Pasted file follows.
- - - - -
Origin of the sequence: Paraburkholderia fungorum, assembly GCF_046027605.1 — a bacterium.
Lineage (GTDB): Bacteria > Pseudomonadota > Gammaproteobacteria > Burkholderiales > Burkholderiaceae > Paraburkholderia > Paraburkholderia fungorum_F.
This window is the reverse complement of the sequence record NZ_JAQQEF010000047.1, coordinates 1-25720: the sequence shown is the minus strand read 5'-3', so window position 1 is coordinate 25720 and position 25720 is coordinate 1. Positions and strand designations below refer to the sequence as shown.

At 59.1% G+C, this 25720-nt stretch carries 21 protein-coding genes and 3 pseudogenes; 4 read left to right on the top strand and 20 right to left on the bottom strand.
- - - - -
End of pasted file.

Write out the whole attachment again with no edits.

Origin of the sequence: Paraburkholderia fungorum, assembly GCF_046027605.1 — a bacterium.
Lineage (GTDB): Bacteria > Pseudomonadota > Gammaproteobacteria > Burkholderiales > Burkholderiaceae > Paraburkholderia > Paraburkholderia fungorum_F.
This window is the reverse complement of the sequence record NZ_JAQQEF010000047.1, coordinates 1-25720: the sequence shown is the minus strand read 5'-3', so window position 1 is coordinate 25720 and position 25720 is coordinate 1. Positions and strand designations below refer to the sequence as shown.

At 59.1% G+C, this 25720-nt stretch carries 21 protein-coding genes and 3 pseudogenes; 4 read left to right on the top strand and 20 right to left on the bottom strand.